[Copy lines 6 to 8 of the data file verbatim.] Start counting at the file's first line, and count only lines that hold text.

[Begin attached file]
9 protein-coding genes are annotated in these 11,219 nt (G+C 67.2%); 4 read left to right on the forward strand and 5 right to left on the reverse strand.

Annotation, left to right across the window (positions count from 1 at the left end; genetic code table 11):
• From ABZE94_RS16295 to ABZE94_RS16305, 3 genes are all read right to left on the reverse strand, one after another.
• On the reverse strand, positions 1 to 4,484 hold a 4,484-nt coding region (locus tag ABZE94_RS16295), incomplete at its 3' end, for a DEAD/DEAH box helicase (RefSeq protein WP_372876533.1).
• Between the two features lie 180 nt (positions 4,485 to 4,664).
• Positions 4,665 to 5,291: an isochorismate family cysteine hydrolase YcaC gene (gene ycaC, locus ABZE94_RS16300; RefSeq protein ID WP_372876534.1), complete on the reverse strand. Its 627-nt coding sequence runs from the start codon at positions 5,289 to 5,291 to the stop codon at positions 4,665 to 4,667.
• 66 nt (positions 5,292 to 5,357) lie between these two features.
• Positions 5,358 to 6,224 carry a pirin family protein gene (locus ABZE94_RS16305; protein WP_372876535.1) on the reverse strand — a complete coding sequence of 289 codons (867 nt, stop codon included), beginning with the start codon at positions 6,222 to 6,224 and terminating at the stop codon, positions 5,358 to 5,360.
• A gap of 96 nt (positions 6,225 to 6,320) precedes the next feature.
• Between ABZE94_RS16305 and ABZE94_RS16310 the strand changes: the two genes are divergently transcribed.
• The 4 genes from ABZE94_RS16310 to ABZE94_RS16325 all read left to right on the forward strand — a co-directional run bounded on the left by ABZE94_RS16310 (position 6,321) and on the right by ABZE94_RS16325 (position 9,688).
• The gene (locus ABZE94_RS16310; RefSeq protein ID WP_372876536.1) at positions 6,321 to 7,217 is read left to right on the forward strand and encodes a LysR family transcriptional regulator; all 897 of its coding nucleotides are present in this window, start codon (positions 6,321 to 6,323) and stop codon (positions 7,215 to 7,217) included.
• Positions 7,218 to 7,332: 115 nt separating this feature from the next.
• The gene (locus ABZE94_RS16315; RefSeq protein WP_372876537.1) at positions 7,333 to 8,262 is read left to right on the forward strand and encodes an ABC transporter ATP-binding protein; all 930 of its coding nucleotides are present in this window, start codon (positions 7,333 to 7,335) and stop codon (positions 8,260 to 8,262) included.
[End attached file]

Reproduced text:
• Positions 4,665 to 5,291: an isochorismate family cysteine hydrolase YcaC gene (gene ycaC, locus ABZE94_RS16300; RefSeq protein ID WP_372876534.1), complete on the reverse strand. Its 627-nt coding sequence runs from the start codon at positions 5,289 to 5,291 to the stop codon at positions 4,665 to 4,667.
• 66 nt (positions 5,292 to 5,357) lie between these two features.
• Positions 5,358 to 6,224 carry a pirin family protein gene (locus ABZE94_RS16305; protein WP_372876535.1) on the reverse strand — a complete coding sequence of 289 codons (867 nt, stop codon included), beginning with the start codon at positions 6,222 to 6,224 and terminating at the stop codon, positions 5,358 to 5,360.